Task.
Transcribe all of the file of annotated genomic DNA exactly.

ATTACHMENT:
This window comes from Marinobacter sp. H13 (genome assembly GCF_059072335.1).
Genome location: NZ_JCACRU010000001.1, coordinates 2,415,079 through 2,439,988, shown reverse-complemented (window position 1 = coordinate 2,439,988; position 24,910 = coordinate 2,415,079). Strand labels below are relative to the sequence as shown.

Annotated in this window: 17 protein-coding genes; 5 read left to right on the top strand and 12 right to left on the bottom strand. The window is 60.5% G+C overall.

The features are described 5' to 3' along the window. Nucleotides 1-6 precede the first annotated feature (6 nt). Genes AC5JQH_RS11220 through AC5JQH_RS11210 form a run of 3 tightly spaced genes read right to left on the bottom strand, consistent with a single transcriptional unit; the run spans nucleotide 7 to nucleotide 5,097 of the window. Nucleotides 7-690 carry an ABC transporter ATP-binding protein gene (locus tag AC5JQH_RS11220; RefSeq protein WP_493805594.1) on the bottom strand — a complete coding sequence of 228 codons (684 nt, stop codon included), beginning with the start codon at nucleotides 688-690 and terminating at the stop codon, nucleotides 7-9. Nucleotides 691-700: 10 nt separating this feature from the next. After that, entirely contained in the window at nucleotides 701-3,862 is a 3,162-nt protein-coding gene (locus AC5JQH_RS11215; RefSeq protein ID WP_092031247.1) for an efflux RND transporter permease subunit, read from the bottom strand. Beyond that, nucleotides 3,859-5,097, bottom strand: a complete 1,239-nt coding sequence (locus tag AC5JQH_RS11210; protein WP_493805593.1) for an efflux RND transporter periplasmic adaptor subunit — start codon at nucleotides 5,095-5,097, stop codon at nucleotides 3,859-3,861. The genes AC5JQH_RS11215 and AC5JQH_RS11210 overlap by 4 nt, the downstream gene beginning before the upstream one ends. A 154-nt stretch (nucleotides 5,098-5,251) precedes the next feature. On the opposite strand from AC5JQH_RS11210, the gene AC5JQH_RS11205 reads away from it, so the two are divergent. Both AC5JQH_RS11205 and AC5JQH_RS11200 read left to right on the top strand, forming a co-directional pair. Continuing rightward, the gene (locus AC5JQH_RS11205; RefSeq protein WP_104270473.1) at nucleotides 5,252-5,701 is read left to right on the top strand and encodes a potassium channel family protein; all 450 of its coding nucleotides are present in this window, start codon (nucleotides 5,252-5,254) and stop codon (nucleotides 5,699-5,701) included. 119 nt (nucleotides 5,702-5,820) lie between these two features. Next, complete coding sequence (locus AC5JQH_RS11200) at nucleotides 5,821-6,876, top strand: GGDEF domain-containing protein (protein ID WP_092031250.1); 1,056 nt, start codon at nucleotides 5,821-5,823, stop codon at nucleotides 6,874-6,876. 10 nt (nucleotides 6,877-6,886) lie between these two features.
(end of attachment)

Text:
This window comes from Marinobacter sp. H13 (genome assembly GCF_059072335.1).
Genome location: NZ_JCACRU010000001.1, coordinates 2,415,079 through 2,439,988, shown reverse-complemented (window position 1 = coordinate 2,439,988; position 24,910 = coordinate 2,415,079). Strand labels below are relative to the sequence as shown.

Annotated in this window: 17 protein-coding genes; 5 read left to right on the top strand and 12 right to left on the bottom strand. The window is 60.5% G+C overall.

The features are described 5' to 3' along the window. Nucleotides 1-6 precede the first annotated feature (6 nt). Genes AC5JQH_RS11220 through AC5JQH_RS11210 form a run of 3 tightly spaced genes read right to left on the bottom strand, consistent with a single transcriptional unit; the run spans nucleotide 7 to nucleotide 5,097 of the window. Nucleotides 7-690 carry an ABC transporter ATP-binding protein gene (locus tag AC5JQH_RS11220; RefSeq protein WP_493805594.1) on the bottom strand — a complete coding sequence of 228 codons (684 nt, stop codon included), beginning with the start codon at nucleotides 688-690 and terminating at the stop codon, nucleotides 7-9. Nucleotides 691-700: 10 nt separating this feature from the next. After that, entirely contained in the window at nucleotides 701-3,862 is a 3,162-nt protein-coding gene (locus AC5JQH_RS11215; RefSeq protein ID WP_092031247.1) for an efflux RND transporter permease subunit, read from the bottom strand. Beyond that, nucleotides 3,859-5,097, bottom strand: a complete 1,239-nt coding sequence (locus tag AC5JQH_RS11210; protein WP_493805593.1) for an efflux RND transporter periplasmic adaptor subunit — start codon at nucleotides 5,095-5,097, stop codon at nucleotides 3,859-3,861. The genes AC5JQH_RS11215 and AC5JQH_RS11210 overlap by 4 nt, the downstream gene beginning before the upstream one ends. A 154-nt stretch (nucleotides 5,098-5,251) precedes the next feature. On the opposite strand from AC5JQH_RS11210, the gene AC5JQH_RS11205 reads away from it, so the two are divergent. Both AC5JQH_RS11205 and AC5JQH_RS11200 read left to right on the top strand, forming a co-directional pair. Continuing rightward, the gene (locus AC5JQH_RS11205; RefSeq protein WP_104270473.1) at nucleotides 5,252-5,701 is read left to right on the top strand and encodes a potassium channel family protein; all 450 of its coding nucleotides are present in this window, start codon (nucleotides 5,252-5,254) and stop codon (nucleotides 5,699-5,701) included. 119 nt (nucleotides 5,702-5,820) lie between these two features. Next, complete coding sequence (locus AC5JQH_RS11200) at nucleotides 5,821-6,876, top strand: GGDEF domain-containing protein (protein ID WP_092031250.1); 1,056 nt, start codon at nucleotides 5,821-5,823, stop codon at nucleotides 6,874-6,876. 10 nt (nucleotides 6,877-6,886) lie between these two features.